Yes, there is. Sometimes you have to turn off hibernation if you just booted off of Windows 10, but you can. I do it all of the time. I have my Steam folder point to my Windows created Steam library, and I even have my Spotify on Linux source toward an external HDD.
Once you installed Steam (via .deb from the website, via the Software Center, or the terminal) you just go to Settings > Downloads > Steam Library Folders > Add Library Folder and then locate your Windows drive and add it.
Now, before you do the above, it is worth checking before hand to see if you can access the drives. You can do this by checking on your desktop (they should be icons) or open the file manager (folder icon on Dash) and then checking to see if your HDD/SDD is read/accessible. If you are using Bionic Beaver is to the left of the file manager.
(also, extra tidbit, in Windows, name your drives for ease. Like I named my Win7 drive “Windows 7”, my games drive “Games”, etc. It makes it easy in Linux to find and mkdir if need be.)
You might have to mkdir and edit fstab to “hold” your drives. I always have to for some reason, otherwise they don’t show up to be added in Steam, though they will show up to be able to be browsed normally within Linux. The good news is that this process is actually very easy, and pretty fun.
For example, the commands would be;
First open terminal. You can do this either by DASH search or CTRL+ALT+T.
And then we need to get all of our drive information.
This outputs all availble drives and information on them. For example, it would look like this; /dev/zzz: LABEL=“NAME” UUID=“xxxxx” TYPE=“ntfs” PARTUUID=“xxxx” where the “xxxx” are numbers/letters and NAME is the name of the drive and /dev/zzz is the directory of the drive. We’d need the UUID and the location.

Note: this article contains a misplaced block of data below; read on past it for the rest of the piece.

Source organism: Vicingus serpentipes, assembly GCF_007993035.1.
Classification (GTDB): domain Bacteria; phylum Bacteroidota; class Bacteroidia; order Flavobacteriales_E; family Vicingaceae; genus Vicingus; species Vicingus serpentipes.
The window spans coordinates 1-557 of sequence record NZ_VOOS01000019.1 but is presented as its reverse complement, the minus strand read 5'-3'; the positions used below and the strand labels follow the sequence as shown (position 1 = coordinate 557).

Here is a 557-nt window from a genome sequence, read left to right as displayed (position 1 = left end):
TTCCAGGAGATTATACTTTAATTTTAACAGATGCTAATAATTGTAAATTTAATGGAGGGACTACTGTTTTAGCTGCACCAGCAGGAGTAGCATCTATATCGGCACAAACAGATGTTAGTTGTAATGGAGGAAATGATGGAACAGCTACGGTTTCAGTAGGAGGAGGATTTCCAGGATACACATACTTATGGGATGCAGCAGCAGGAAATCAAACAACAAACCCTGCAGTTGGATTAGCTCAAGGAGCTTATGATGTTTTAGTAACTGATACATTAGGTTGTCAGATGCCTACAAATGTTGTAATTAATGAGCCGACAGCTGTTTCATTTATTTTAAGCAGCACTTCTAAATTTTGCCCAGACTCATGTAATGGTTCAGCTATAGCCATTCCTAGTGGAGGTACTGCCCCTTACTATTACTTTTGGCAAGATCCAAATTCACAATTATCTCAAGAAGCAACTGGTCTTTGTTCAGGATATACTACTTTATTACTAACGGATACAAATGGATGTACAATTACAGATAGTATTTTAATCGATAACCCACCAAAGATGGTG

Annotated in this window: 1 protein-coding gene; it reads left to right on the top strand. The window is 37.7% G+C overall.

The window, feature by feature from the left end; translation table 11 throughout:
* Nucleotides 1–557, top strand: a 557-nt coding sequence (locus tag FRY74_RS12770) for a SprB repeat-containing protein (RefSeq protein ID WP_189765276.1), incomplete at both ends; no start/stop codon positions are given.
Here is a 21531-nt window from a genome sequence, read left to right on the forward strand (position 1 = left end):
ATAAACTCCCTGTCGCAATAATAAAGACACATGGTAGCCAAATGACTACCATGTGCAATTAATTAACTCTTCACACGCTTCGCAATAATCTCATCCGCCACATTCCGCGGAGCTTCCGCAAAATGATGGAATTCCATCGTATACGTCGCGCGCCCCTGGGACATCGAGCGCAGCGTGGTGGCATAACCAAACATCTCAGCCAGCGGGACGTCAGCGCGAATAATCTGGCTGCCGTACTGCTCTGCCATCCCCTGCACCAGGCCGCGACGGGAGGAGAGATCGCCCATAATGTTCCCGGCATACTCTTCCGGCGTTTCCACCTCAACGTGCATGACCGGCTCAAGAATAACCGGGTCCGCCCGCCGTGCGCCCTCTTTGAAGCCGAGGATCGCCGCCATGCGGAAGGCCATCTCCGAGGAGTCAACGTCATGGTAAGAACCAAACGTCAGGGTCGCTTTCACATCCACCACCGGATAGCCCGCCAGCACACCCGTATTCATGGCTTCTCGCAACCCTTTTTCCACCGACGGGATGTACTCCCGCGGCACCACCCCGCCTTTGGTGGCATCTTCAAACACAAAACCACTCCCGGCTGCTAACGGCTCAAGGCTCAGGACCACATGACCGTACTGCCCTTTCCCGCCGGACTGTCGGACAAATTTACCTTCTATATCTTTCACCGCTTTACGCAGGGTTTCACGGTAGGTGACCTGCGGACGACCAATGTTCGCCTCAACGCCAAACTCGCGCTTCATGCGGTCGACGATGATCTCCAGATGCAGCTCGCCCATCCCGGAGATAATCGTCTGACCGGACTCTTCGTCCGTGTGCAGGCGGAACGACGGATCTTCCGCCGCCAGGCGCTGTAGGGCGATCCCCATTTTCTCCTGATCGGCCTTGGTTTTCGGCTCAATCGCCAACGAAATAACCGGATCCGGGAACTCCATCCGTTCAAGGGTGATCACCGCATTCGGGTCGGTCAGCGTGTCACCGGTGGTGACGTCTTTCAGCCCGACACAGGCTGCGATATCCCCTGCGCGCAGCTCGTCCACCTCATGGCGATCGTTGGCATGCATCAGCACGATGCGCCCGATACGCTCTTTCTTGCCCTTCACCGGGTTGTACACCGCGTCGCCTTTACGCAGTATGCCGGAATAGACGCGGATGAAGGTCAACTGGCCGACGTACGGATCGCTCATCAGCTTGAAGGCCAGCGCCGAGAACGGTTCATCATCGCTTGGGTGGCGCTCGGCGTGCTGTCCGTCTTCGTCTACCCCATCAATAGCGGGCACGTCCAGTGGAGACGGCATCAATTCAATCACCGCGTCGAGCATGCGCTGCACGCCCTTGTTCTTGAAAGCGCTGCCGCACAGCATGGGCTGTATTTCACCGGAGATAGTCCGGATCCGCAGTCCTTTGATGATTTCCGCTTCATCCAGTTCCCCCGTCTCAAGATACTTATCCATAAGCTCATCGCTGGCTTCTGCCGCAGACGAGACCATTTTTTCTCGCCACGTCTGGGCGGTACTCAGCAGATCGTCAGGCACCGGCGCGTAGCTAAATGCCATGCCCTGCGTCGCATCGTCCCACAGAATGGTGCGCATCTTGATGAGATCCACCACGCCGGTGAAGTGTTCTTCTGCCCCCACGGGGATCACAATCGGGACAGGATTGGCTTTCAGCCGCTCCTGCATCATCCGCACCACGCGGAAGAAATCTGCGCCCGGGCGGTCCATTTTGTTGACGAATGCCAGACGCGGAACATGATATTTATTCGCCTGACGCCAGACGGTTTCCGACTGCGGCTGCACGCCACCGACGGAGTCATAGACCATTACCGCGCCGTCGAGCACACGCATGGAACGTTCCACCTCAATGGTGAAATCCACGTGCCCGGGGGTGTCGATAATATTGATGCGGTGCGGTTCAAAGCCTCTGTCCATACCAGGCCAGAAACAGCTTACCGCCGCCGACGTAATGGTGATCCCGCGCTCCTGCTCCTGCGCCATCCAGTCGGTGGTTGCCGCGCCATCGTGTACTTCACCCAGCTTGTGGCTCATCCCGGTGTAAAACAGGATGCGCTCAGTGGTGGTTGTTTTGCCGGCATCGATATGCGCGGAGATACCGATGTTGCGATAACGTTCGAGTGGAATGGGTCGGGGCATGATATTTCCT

And then we’d need to create a place for the drive to mount at via mkdir.
sudo mkdir /media/Games*
*whatever the drive name is
Next, we would need to edit fstab with out drive information.
sudo -H gedit /etc/fstab
And then in here we’d put in your drive/s info we got from the earlier commands at the VERY bottom of the file. It would look something like this;
UUID=xxxx /media/NAME* ntfs-3g defaults,uid=1000,windows_names,locale=en_US.utf8 0 0
*whatever the drive name is
xxxx = drive ID
The rest of the information after ntfs-3g is important and allows you to delete and move things on the drive, which I’m assuming you would want to be able to do. You can check if your drive’s uid is 1000 with the terminal command “id”, without quotations of course.
Once inputted into the fstab, save and exit. In the terminal, the last step would be as simple as unmounting drives and remounting them to the folder we created earlier with mkdir.
So first unmount drive;
sudo umount /dev/zzz
And then remount;
sudo mount -a
And then you’re done! This is ALL assuming that you NEED to do it of course. So first try to access your drives and then add them to Steam. If you notice they don’t appear in Steam, that means you have to do the above.